Rap Coalition

A HOW-TO RESOURCE FOR RAP ARTISTS, PRODUCERS, & DJs. Since knowledge is power, here is your best defense to succeed in the urban music industry...

Thursday, March 15, 2007

Why CDs Are Tanking
By Bob Lesfetz

1. The iPod

After you've got an iPod, why do you need a CD?

CDs are voluminous, not only in size, but content. They take up too much space with too much music you don't want to hear. Better off to cherry-pick, just put what you WANT to hear on an iPod. Which holds the equivalent of more CD booklets than you can pack in a suitcase.

As for the sound...

Sure, CDs sound better than MP3s, but CDs sound like shit compared to vinyl. They're cold, they're brittle... Better to hear a facsimile rather than the tinny, compressed, real thing.

2. Radio

The problem facing the sellers of recorded music is more one of EXPOSURE than theft.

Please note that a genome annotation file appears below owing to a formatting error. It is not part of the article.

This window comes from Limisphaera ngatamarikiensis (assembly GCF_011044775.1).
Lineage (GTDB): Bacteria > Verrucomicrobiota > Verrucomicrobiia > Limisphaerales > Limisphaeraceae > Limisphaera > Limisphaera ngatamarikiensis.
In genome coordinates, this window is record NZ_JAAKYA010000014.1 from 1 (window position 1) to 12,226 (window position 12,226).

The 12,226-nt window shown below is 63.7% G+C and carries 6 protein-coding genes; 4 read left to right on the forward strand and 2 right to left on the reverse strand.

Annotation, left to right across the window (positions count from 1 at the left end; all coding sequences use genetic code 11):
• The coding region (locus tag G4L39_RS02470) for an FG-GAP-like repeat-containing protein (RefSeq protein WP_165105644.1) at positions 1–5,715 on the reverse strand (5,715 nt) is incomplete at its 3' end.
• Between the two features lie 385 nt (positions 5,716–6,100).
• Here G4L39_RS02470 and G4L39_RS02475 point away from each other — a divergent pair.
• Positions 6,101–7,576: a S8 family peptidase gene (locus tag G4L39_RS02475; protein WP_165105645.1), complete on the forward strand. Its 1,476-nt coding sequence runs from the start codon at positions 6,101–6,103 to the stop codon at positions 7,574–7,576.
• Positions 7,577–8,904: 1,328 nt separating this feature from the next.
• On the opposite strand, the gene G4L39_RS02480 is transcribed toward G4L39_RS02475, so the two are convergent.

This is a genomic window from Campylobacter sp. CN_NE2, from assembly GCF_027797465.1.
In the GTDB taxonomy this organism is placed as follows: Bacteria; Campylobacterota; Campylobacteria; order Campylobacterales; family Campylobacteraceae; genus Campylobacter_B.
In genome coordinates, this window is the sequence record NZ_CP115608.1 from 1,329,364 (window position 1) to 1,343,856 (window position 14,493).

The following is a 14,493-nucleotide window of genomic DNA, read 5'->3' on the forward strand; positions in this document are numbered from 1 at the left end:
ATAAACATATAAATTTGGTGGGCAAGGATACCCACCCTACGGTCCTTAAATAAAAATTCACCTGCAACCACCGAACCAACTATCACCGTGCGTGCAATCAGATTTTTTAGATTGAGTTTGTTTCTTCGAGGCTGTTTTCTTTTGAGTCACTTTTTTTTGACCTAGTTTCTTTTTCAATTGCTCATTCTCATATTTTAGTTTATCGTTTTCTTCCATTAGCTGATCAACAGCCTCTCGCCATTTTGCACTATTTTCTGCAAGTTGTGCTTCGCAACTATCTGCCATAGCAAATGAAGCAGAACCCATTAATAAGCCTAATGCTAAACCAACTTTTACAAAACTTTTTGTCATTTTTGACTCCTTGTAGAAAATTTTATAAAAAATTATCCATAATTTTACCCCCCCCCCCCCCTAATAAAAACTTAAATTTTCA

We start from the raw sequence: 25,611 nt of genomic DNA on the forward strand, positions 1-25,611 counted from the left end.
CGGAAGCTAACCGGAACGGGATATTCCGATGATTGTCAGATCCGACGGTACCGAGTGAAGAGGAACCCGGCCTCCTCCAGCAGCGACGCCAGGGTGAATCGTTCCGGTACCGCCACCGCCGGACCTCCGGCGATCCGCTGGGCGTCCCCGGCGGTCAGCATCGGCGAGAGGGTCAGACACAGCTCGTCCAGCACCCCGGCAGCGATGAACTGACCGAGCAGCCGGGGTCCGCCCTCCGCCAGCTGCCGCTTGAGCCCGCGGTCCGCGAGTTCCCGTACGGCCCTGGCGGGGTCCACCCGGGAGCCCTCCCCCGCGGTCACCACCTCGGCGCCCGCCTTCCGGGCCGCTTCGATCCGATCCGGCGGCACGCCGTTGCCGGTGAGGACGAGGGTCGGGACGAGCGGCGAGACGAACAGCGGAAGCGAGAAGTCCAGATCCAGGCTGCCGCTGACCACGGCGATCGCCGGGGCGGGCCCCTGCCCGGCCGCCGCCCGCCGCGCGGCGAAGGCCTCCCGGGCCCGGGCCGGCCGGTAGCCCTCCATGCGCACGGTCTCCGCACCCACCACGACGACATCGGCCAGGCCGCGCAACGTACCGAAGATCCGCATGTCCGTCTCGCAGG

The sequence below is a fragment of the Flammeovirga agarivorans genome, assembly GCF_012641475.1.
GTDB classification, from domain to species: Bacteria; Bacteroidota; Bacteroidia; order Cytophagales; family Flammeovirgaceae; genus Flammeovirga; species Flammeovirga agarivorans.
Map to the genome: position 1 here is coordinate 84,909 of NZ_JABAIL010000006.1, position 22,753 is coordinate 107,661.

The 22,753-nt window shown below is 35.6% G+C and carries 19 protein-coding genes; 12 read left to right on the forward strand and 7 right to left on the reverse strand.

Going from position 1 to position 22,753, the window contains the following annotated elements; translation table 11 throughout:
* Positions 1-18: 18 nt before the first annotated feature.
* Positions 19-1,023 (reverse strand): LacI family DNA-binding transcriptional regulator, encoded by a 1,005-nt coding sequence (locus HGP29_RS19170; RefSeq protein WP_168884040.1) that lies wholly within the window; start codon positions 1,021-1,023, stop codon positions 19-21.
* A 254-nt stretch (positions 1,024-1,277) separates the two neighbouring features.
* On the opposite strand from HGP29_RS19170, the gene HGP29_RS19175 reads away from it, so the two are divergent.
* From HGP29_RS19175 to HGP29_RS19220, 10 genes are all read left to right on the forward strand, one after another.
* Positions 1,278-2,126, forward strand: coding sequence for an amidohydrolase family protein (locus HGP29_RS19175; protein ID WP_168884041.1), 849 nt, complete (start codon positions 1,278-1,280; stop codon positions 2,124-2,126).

Where do you hear the new music? Terrestrial radio may be the dominant format, but it has burned the trust it had with the listener. Everybody now knows radio is about commercials. People used to think the spots were an intrusion, now they think the MUSIC is an intrusion. The deejays are jive, what they play doesn't touch them, people are DONE!

3. MTV

Music video... A format that exploded and then died. Last time I checked, you HEARD music, you didn't SEE it. So there's nowhere to go with music video. Whereas with movies and television shows you can execute endless plots. In music video you can have the bitches and the ho's and the cash. You can have pretty people. You can have special effects. But you've got no soul.

Music video is dead. Except as evidence of what an act looks like.

But that's not enough to sustain a video channel, just ask MTV. Better yet, VH1.

Music video especially in the eighties, and even up through much of the nineties, was a train-wreck that demanded attention. It was a way to break acts. But the public has moved on.

4. People Don't Know What To Buy

Despite the rags and blogs, music is just not a general topic of conversation amongst the public now. Oh sure, young 'uns are still music passionate. But too often the music is just the grease, what you dance to, make love to. As for the oldsters, they're positively lost. They want to buy, but they don't know WHAT to buy.

You used to trust the deejay.

For a minute there you trusted Starbucks.